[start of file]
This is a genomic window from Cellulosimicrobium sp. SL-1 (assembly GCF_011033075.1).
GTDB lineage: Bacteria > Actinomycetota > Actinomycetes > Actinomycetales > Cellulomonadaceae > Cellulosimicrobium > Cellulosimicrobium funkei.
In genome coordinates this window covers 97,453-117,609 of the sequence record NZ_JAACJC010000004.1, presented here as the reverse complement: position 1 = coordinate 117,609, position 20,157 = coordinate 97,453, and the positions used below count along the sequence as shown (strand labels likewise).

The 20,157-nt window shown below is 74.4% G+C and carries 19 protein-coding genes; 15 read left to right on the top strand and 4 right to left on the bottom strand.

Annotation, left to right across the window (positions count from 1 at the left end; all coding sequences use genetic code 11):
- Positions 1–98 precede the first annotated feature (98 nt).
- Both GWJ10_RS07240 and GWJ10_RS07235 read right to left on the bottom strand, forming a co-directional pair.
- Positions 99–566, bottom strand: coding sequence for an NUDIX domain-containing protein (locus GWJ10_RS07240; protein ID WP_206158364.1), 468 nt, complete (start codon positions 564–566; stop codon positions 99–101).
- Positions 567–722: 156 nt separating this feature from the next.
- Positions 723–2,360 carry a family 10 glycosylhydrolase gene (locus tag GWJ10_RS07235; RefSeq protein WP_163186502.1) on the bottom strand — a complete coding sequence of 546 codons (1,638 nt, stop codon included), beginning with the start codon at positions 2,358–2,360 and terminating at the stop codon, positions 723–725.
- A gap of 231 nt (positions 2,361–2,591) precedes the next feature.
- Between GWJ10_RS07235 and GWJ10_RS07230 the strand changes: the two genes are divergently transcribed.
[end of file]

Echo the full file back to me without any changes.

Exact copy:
This is a genomic window from Cellulosimicrobium sp. SL-1 (assembly GCF_011033075.1).
GTDB lineage: Bacteria > Actinomycetota > Actinomycetes > Actinomycetales > Cellulomonadaceae > Cellulosimicrobium > Cellulosimicrobium funkei.
In genome coordinates this window covers 97,453-117,609 of the sequence record NZ_JAACJC010000004.1, presented here as the reverse complement: position 1 = coordinate 117,609, position 20,157 = coordinate 97,453, and the positions used below count along the sequence as shown (strand labels likewise).

The 20,157-nt window shown below is 74.4% G+C and carries 19 protein-coding genes; 15 read left to right on the top strand and 4 right to left on the bottom strand.

Annotation, left to right across the window (positions count from 1 at the left end; all coding sequences use genetic code 11):
- Positions 1–98 precede the first annotated feature (98 nt).
- Both GWJ10_RS07240 and GWJ10_RS07235 read right to left on the bottom strand, forming a co-directional pair.
- Positions 99–566, bottom strand: coding sequence for an NUDIX domain-containing protein (locus GWJ10_RS07240; protein ID WP_206158364.1), 468 nt, complete (start codon positions 564–566; stop codon positions 99–101).
- Positions 567–722: 156 nt separating this feature from the next.
- Positions 723–2,360 carry a family 10 glycosylhydrolase gene (locus tag GWJ10_RS07235; RefSeq protein WP_163186502.1) on the bottom strand — a complete coding sequence of 546 codons (1,638 nt, stop codon included), beginning with the start codon at positions 2,358–2,360 and terminating at the stop codon, positions 723–725.
- A gap of 231 nt (positions 2,361–2,591) precedes the next feature.
- Between GWJ10_RS07235 and GWJ10_RS07230 the strand changes: the two genes are divergently transcribed.